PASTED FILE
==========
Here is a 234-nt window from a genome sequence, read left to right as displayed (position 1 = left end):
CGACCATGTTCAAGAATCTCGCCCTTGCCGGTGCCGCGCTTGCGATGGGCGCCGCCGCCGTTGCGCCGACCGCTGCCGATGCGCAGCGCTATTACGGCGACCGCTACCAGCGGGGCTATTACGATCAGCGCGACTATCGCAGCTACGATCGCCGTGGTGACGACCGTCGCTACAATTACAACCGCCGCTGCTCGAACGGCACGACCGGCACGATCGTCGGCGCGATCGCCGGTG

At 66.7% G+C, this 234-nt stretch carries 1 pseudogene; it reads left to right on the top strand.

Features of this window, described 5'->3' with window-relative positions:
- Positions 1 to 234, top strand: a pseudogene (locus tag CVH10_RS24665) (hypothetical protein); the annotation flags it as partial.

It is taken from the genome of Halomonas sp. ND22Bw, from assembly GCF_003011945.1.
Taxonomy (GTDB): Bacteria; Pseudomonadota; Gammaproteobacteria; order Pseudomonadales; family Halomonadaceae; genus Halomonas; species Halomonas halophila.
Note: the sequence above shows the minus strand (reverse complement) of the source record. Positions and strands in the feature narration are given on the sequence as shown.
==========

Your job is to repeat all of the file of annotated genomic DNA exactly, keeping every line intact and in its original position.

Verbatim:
Here is a 234-nt window from a genome sequence, read left to right as displayed (position 1 = left end):
CGACCATGTTCAAGAATCTCGCCCTTGCCGGTGCCGCGCTTGCGATGGGCGCCGCCGCCGTTGCGCCGACCGCTGCCGATGCGCAGCGCTATTACGGCGACCGCTACCAGCGGGGCTATTACGATCAGCGCGACTATCGCAGCTACGATCGCCGTGGTGACGACCGTCGCTACAATTACAACCGCCGCTGCTCGAACGGCACGACCGGCACGATCGTCGGCGCGATCGCCGGTG

At 66.7% G+C, this 234-nt stretch carries 1 pseudogene; it reads left to right on the top strand.

Features of this window, described 5'->3' with window-relative positions:
- Positions 1 to 234, top strand: a pseudogene (locus tag CVH10_RS24665) (hypothetical protein); the annotation flags it as partial.

It is taken from the genome of Halomonas sp. ND22Bw, from assembly GCF_003011945.1.
Taxonomy (GTDB): Bacteria; Pseudomonadota; Gammaproteobacteria; order Pseudomonadales; family Halomonadaceae; genus Halomonas; species Halomonas halophila.
Note: the sequence above shows the minus strand (reverse complement) of the source record. Positions and strands in the feature narration are given on the sequence as shown.